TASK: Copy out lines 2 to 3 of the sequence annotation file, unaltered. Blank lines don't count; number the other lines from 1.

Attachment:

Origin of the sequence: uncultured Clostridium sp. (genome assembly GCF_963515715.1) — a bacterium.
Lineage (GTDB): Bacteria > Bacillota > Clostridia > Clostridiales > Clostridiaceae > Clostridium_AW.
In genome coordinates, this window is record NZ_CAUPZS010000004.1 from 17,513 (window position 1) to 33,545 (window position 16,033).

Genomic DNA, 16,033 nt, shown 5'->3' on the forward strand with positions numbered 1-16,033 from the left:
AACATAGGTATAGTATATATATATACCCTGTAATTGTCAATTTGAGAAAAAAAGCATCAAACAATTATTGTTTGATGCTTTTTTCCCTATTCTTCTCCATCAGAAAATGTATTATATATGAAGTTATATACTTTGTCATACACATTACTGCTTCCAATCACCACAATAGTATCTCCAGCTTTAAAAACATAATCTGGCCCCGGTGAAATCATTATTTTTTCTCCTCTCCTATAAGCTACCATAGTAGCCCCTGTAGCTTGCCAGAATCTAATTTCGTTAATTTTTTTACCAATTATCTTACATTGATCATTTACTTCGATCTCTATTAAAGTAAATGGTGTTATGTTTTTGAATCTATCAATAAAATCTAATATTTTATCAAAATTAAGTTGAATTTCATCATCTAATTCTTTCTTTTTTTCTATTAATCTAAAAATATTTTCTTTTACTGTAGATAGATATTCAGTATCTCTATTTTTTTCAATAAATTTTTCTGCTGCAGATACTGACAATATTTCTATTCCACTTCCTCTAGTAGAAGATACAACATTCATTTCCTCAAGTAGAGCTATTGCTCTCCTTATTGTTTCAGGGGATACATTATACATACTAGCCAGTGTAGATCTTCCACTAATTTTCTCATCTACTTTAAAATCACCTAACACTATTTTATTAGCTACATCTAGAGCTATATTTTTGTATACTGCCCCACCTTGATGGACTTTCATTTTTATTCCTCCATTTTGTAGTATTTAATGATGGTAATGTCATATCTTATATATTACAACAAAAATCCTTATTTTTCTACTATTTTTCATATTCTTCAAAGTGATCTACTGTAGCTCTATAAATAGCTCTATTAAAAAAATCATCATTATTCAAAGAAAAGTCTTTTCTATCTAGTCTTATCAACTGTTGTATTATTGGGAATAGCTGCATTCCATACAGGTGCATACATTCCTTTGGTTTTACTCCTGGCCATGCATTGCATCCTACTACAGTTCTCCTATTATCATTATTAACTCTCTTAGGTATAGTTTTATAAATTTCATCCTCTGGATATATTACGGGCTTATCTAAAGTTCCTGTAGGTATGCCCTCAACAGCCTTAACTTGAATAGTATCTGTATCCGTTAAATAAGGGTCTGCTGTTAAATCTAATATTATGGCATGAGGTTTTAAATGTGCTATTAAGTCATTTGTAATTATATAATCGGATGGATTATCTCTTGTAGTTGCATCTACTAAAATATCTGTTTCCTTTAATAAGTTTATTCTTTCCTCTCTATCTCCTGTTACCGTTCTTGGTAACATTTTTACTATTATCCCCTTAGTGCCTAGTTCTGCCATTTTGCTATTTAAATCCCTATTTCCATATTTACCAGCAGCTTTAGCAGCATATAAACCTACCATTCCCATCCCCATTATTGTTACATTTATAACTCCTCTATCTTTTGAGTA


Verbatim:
Lineage (GTDB): Bacteria > Bacillota > Clostridia > Clostridiales > Clostridiaceae > Clostridium_AW.
In genome coordinates, this window is record NZ_CAUPZS010000004.1 from 17,513 (window position 1) to 33,545 (window position 16,033).